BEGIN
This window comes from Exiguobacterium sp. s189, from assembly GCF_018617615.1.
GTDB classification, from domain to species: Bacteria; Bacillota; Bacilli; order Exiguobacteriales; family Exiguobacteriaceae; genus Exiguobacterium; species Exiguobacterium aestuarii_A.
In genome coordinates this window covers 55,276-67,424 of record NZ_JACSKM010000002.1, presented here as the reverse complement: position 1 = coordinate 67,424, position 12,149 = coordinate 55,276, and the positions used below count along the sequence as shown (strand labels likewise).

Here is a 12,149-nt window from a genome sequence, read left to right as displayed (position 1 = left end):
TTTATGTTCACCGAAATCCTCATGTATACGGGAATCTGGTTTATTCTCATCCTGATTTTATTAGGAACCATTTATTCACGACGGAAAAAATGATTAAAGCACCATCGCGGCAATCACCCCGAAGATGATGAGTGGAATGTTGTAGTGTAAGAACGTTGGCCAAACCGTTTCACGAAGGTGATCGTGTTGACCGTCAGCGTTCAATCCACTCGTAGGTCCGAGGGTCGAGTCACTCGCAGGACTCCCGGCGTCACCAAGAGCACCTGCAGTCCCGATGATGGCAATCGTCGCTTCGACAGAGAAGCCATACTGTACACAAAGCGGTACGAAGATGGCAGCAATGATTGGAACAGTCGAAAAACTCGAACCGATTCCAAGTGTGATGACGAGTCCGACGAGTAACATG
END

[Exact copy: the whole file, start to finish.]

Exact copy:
This window comes from Exiguobacterium sp. s189, from assembly GCF_018617615.1.
GTDB classification, from domain to species: Bacteria; Bacillota; Bacilli; order Exiguobacteriales; family Exiguobacteriaceae; genus Exiguobacterium; species Exiguobacterium aestuarii_A.
In genome coordinates this window covers 55,276-67,424 of record NZ_JACSKM010000002.1, presented here as the reverse complement: position 1 = coordinate 67,424, position 12,149 = coordinate 55,276, and the positions used below count along the sequence as shown (strand labels likewise).

Here is a 12,149-nt window from a genome sequence, read left to right as displayed (position 1 = left end):
TTTATGTTCACCGAAATCCTCATGTATACGGGAATCTGGTTTATTCTCATCCTGATTTTATTAGGAACCATTTATTCACGACGGAAAAAATGATTAAAGCACCATCGCGGCAATCACCCCGAAGATGATGAGTGGAATGTTGTAGTGTAAGAACGTTGGCCAAACCGTTTCACGAAGGTGATCGTGTTGACCGTCAGCGTTCAATCCACTCGTAGGTCCGAGGGTCGAGTCACTCGCAGGACTCCCGGCGTCACCAAGAGCACCTGCAGTCCCGATGATGGCAATCGTCGCTTCGACAGAGAAGCCATACTGTACACAAAGCGGTACGAAGATGGCAGCAATGATTGGAACAGTCGAAAAACTCGAACCGATTCCAAGTGTGATGACGAGTCCGACGAGTAACATG